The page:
What is the solution for 2x^3+2x=0?
To get the solution of 2x^3 + 2x, solve for the greatest common factor ( GCF) of each terms. You can solve the GCF by prime factorization. List down the prime factors (when you say prime factors, ) of each term.
2x^3 = 2 * x * x * x and
2x = 2 * x after listing the prime factors, bring down
GCF= 2 * x the factors that are common for both
terms. In this case only 2 and a single 'x' is present on both terms, so the GCF is '2x'.
Next step is to factor out the GCF. In factoring, you bring out GCF at the same time dividing the original expression by the GCF, thus:
2x (2x^3 + 2x) = 0 simplified as: 2x (2x^3 + 2x) = 0
2x 2x 2x
so : 2x (x^2 + 1) = 0
equate each factor to 0:
2x = 0 divide both sides by 2
2 2 to solve for x
x = 0 (one solution)
then the other factor:
x^2 + 1 -1 = 0 - 1
x^2 = -1 get the square root of both
sides to eliminate the
x = +/- sqrt (-1)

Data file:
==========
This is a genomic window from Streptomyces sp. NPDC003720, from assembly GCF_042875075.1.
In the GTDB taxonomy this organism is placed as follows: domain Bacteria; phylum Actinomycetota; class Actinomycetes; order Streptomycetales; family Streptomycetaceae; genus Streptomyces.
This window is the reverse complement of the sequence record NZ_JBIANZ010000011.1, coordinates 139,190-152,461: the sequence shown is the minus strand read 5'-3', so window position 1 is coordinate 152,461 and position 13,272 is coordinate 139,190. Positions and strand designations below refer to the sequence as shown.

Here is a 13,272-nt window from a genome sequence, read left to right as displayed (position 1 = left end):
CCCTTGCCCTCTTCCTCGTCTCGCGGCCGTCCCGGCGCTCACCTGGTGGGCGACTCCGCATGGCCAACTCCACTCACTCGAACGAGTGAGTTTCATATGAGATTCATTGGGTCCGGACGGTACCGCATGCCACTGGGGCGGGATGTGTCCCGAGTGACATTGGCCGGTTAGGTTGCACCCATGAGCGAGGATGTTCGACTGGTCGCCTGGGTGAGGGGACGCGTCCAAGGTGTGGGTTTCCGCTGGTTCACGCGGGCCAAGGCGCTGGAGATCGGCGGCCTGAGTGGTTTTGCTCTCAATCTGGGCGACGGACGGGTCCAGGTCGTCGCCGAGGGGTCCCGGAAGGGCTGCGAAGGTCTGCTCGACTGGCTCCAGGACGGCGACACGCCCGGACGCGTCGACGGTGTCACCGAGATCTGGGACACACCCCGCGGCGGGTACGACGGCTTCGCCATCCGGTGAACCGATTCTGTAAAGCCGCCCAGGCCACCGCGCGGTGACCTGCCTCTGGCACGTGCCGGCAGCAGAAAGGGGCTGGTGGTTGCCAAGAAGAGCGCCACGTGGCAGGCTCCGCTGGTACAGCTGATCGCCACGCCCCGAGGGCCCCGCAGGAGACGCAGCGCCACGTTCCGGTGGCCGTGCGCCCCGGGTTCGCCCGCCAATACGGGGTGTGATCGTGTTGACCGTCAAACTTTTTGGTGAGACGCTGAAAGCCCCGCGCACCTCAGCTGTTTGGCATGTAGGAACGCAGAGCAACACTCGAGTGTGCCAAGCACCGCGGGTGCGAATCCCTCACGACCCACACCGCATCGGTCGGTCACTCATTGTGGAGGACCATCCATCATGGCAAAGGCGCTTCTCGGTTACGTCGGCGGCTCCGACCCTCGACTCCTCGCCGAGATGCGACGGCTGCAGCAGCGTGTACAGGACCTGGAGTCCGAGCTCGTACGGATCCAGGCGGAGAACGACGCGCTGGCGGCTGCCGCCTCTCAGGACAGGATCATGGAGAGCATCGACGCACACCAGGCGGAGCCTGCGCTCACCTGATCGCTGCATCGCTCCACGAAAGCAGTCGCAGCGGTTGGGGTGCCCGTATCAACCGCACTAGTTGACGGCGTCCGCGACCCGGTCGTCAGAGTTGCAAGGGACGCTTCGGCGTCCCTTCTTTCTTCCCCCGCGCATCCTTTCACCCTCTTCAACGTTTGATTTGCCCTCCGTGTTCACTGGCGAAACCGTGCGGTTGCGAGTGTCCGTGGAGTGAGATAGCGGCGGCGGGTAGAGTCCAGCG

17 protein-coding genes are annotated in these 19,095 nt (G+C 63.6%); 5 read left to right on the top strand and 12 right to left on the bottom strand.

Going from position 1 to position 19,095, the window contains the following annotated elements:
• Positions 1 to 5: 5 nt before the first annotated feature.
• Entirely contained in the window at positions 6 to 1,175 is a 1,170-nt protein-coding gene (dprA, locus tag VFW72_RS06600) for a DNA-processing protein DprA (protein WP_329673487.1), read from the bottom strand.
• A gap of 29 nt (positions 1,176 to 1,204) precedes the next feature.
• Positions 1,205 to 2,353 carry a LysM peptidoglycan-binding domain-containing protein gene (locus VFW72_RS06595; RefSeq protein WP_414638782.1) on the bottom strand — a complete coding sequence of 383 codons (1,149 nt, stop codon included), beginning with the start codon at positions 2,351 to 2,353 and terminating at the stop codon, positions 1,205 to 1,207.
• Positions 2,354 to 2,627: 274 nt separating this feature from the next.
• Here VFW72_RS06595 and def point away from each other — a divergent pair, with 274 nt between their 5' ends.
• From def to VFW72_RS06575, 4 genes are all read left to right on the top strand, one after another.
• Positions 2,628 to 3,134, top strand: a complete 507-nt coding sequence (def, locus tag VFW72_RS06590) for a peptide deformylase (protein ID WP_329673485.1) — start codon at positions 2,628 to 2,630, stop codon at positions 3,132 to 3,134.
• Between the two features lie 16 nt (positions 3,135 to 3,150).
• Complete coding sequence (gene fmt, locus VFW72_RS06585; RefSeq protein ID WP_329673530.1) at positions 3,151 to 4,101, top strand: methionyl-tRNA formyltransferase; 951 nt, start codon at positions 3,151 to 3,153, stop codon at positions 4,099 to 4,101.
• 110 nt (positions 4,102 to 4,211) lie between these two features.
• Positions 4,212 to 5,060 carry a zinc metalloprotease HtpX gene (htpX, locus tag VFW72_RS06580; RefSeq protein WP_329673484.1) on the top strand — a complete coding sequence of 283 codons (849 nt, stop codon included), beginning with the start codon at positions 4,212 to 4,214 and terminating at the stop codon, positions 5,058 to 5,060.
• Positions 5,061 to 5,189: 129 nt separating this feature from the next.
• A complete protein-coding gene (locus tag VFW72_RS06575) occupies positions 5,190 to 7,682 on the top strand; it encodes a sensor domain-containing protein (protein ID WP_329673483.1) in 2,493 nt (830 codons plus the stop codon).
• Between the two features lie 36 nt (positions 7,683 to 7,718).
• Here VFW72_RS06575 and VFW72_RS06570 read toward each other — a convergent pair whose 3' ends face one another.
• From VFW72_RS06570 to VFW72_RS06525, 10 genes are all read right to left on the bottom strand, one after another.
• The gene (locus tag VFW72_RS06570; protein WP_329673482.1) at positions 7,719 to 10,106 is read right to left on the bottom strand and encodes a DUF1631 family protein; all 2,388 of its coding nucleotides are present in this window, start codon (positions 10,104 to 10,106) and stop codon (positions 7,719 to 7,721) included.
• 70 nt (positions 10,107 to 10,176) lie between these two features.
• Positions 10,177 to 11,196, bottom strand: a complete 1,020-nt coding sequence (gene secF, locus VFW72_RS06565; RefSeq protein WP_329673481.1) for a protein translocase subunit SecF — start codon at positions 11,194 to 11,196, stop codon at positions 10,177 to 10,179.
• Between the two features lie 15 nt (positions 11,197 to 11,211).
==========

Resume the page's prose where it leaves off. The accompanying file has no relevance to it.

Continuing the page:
square root of a negative number is imaginary so you'll affix i with
the square of 1 which is = 1. and since it is a square root, you should have a + and - answer . so x = +/- i.
Therefore, you'll have x=0, x=+i and x=-i as the solution for the problem. Your solution must be equal to the highest exponent of the expression which is 3 in this case... :)
Factor out the GCF of 2x from each term.
Set the single term on the left side of the equation to 0.
Divide each side by 2 to get x alone.
`(2x)/2 = 0/2`
Now set the other factor on the left side of the original factored equation to 0.
Take the square root of both sides to eliminate the exponent.
Pull out perfect square roots from beneath the radical. Here remove "i" because it is a perfect square.
The complete solution is the set of individual solutions.
x= 0, i ,-i
factor out the greatest common factor
2x(x^2+1)=0 now set them equal to 0
`(2x)/2 = 0/2`
the square root of -1 is an imaginary number so it becomes i
`x=-i ` `x=i`
the final answer is `0,i,-i`